Veterans Day is this week. Thus, I believe it is appropriate to revisit the concept of patriotism. Many men and women have gone to great lengths to secure certain liberties for the rest of us—for that we should be thankful.
A patriot is a person who vigorously supports their country and is prepared to defend it against enemies and detractors.
Some excerpts from the Civil War era newspaper known as the Daily Dispatch (Richmond, VA) might give some insight.
June 12, 1861: Mrs. Milligan made and raised with her own hands a flag to inspire others and vowed to “never let it be injured.”
April 8, 1863: Mrs. Russell was delivered the sword of her fallen husband. Her response: “I mourn the death of my husband, but my greatest regret is that none of his sons are old enough to take his place to battle for our liberties.”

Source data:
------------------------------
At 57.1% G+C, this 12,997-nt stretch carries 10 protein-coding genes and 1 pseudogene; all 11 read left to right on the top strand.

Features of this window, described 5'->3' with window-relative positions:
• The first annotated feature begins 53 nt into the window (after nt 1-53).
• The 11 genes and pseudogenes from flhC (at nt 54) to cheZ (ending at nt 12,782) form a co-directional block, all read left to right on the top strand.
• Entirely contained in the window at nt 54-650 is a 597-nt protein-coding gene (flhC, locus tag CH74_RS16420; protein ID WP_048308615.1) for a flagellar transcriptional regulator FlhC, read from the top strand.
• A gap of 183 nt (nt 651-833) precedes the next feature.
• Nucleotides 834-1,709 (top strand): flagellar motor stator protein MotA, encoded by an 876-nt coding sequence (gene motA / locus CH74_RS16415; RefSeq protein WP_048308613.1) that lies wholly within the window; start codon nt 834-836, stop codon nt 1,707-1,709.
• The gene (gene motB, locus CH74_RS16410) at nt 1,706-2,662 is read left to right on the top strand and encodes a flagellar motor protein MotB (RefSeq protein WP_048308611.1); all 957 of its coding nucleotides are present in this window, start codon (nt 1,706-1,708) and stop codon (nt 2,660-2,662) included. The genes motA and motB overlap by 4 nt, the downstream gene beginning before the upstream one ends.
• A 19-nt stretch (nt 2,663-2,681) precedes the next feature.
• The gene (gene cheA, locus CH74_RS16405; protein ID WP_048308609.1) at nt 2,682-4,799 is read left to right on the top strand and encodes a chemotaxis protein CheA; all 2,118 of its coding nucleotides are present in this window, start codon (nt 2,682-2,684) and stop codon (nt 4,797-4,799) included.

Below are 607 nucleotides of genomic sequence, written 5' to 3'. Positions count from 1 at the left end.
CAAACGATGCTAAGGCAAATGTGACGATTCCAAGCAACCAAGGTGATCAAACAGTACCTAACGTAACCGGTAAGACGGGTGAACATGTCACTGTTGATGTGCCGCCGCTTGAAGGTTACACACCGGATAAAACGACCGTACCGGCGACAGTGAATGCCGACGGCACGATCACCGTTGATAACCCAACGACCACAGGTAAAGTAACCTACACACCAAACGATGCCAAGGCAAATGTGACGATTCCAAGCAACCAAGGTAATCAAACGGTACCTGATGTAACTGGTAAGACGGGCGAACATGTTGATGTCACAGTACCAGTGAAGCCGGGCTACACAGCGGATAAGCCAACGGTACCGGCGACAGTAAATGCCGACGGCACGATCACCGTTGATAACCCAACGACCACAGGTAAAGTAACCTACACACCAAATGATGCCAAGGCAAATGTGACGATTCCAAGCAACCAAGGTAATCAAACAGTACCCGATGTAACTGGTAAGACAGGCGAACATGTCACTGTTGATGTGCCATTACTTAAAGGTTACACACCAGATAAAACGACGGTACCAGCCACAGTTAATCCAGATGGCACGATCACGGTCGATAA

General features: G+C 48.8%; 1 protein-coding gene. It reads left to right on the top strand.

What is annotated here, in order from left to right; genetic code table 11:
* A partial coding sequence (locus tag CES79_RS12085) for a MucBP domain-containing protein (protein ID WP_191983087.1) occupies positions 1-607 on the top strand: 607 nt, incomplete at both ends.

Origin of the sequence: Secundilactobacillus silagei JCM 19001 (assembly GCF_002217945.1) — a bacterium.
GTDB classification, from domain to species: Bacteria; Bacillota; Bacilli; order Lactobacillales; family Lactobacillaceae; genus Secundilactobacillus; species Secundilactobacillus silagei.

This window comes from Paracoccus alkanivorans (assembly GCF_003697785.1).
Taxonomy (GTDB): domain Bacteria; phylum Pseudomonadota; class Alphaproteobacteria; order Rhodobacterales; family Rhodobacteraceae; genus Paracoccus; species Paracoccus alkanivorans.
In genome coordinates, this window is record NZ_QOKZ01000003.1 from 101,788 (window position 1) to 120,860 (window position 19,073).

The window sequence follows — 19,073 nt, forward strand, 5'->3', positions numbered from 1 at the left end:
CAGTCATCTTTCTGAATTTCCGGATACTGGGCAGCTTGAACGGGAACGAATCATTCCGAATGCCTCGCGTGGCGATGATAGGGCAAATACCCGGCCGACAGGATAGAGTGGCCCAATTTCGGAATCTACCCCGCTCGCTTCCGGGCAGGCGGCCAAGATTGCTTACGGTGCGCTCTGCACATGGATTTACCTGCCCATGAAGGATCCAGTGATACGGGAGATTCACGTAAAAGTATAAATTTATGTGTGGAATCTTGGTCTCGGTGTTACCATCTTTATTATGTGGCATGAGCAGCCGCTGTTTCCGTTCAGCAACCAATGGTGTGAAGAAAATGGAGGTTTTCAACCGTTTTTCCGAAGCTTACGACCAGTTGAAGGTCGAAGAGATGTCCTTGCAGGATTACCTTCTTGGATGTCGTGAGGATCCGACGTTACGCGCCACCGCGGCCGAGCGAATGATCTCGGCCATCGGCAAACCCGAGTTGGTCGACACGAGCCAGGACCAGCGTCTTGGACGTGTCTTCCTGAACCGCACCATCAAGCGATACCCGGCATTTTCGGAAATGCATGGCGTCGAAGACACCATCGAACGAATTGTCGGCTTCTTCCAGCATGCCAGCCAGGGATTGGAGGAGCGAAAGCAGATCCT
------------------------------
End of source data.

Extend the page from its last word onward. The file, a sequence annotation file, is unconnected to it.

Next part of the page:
February 3, 1864: Mrs. Law passed through Atlanta and gave out 500 blankets and 1,500 pairs of socks.
Historical examples such as these teach us a few things about patriotism. Patriots encourage each other . . . they fight for each other . . . they help each other.
What if we were more concerned about a different “homeland” (Heb 11:14-16; Phil 3:20)?
A spiritual patriot recognizes that their home is with God and they will do all that is in their power to defend His Name and to encourage and help one another. Let us vigorously support and be prepared to defend the Church!
Let us fight for each other!